What the gun control debate reveals about the unrelenting power of Christian nationalism
On Wednesday, in the rural Pennsylvania town of Newfoundland, hundreds of Christians packed into the pews of a controversial church called Unification Sanctuary, paired up with significant others to declare undying love before the Lord. Dozens clutched AR-15s, holding their rifles tight to their chest, some wearing crowns of bullets.
In the wake of the deadly shooting that killed 17 in Parkland, Florida, the Reverend Sean Moon prayed at the front of the crowd for “a kingdom of peace police and peace militia where the citizens, through the right given to them by almighty God to keep and bear arms, will be able to protect one another and protect human flourishing.”
According to CBS News, one church director, Tim Elder, compared the weapons to the “rod of iron” from the Book of Revelations, the final book of the Bible that many fundamentalists believe describes the apocalypse. A nearby elementary school cancelled classes for the day due to safety concerns.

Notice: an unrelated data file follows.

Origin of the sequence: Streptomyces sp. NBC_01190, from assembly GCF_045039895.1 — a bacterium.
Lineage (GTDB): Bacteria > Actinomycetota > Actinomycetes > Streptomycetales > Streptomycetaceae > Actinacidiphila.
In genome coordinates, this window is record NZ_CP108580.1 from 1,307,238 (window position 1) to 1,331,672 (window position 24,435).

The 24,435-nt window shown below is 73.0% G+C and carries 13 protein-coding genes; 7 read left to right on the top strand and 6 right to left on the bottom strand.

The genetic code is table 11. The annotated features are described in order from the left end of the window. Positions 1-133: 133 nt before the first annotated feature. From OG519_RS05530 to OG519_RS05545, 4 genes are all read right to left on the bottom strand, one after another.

Since the Parkland shooting, Republicans and gun advocates have made a holy crusade out of defending the Second Amendment. National Rifle Association Executive Vice President Wayne LaPierre spoke to a major conservative convention, saying that the right to gun ownership “is not bestowed by man, but granted by God to all Americans as our American birthright.” Former Utah Congressman Jason Chaffetz told Fox News that that shooting survivors “need a belief in God and Jesus Christ.” And this week, the Alabama Senate approved a bill that would allow for a popular referendum on displaying the Ten Commandments in public schools. The state senator who sponsored the bill said it could stop school shooters in their tracks.
During the Bush Administration, the liberal collective imagination ran wild with visions of a evangelical takeover of the country. As the New York Times declared megachurches the new soul of the American exurb, it seemed like a Christian nationalist theocracy would soon subvert our democracy. But since Trump’s election, the progressive vision of apocalypse has shifted. Instead of a religious revolt, the right wing threat in modern media is better represented by white nationalists with tiki-torches and online hate mobs. But that religious vanguard that led the conservative culture wars of the Bush years never dissipated. Forthcoming research shows that Christian nationalism is just as powerful a movement as it was a decade ago, if not more salient. In fact, Christian nationalism could be one of the most overlooked factors animating conservative politics today, from gun control to tax reform.